Deanna Jones, a third-year student at Vermont Law School, is allowed to use a laptop with certain electronic screen reading programs to take a test required for her to practice law in her home state, a judge ruled August 2.
Jones, who is legally blind and also has a learning disability, sued the National Conference of Bar Examiners in July after it refused to allow her to use the programs to accompany her on the Multistate Professional Responsibility Exam. According to an Associated Press article, the NCBE had argued that the use of electronic assistance would compromise the security of the test and proposed letting her take the test in Braille, in enlarged print, and with the use of an audio CD.
The U.S. District Court for the District of Vermont ruled that the NCBE’s actions constituted discrimination against Jones, in violation of the Americans with Disabilities Act, because the use of the requested programs qualified as a reasonable accommodation. Beginning a decade ago at age 30, the programs have allowed Jones, who originally dropped out of college, to return to her academic studies and develop an interest in disability law. The NCBE is expected to appeal.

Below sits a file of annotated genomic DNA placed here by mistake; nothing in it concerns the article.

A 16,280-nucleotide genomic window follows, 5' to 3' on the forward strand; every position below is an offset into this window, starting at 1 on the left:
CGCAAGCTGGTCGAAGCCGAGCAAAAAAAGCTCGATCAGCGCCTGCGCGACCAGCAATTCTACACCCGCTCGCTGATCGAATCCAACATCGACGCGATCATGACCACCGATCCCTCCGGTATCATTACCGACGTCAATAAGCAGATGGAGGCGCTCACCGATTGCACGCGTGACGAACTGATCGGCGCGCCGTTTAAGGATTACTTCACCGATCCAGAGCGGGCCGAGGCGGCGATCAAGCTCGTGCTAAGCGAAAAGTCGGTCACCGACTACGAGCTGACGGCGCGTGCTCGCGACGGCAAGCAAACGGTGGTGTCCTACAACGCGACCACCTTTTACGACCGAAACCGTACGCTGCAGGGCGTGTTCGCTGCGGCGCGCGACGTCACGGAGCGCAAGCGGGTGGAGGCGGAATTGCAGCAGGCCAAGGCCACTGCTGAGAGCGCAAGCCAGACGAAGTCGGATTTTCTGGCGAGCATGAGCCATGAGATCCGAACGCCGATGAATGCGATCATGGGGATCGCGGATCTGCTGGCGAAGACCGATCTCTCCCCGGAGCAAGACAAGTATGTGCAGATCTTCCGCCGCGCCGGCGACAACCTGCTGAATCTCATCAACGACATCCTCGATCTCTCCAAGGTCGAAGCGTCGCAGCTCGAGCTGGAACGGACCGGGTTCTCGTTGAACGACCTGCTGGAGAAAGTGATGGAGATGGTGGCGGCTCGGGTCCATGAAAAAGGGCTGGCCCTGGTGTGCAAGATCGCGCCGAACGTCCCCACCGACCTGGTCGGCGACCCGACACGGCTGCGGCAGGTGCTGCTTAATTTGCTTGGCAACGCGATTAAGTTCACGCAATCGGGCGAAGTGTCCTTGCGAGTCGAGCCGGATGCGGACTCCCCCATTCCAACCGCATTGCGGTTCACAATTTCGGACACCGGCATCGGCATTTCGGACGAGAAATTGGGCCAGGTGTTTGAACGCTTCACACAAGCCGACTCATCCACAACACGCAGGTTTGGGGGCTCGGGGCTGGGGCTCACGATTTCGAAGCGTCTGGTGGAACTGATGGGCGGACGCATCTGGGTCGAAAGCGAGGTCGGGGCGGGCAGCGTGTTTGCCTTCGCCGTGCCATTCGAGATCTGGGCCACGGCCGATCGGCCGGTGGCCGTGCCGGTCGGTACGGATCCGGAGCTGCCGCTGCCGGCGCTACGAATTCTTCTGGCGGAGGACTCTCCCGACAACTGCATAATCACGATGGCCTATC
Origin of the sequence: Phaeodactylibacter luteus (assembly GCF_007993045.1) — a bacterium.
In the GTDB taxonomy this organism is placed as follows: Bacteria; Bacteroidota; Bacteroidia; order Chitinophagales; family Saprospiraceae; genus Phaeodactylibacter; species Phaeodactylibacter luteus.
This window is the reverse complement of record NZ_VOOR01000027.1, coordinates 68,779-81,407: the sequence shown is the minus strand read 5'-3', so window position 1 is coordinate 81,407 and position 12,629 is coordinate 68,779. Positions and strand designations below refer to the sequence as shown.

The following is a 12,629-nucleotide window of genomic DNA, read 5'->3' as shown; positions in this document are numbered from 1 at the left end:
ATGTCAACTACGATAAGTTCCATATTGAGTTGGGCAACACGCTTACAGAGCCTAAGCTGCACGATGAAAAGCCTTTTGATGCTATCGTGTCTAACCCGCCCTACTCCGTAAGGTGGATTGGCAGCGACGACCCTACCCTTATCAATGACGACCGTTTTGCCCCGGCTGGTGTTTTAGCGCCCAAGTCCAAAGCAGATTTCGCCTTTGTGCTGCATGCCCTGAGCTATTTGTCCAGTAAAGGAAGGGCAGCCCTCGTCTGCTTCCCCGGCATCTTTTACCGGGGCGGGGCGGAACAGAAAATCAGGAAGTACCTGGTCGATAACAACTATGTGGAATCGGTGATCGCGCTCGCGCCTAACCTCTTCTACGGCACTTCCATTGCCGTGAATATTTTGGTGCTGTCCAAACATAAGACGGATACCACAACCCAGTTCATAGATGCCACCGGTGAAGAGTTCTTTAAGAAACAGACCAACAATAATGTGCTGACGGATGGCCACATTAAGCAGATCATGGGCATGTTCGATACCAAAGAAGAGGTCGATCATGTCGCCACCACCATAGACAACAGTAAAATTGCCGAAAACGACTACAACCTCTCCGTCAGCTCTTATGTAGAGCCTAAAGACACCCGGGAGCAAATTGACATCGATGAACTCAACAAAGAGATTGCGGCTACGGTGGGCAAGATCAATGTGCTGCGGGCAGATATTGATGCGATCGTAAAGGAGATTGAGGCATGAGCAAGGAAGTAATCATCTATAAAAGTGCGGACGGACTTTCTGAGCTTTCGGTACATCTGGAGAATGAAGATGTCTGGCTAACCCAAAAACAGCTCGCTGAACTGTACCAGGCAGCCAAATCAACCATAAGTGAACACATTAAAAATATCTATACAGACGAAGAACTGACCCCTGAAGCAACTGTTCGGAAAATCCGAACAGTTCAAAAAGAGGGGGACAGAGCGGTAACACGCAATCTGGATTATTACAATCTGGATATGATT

Jones took the test August 5 with the use of ZoomText Magnifier/Reader, which magnifies text, and Kurzweil 3000 screen reader, which reads the text aloud, according to the article.
“I just sort of broke into a fit of bawling for a moment,” she told the Associated Press shortly after completing the exam. “It was unbelievable to me what it had taken just to be able to sit in that chair.”
The National Federation of the Blind represented Jones in the lawsuit.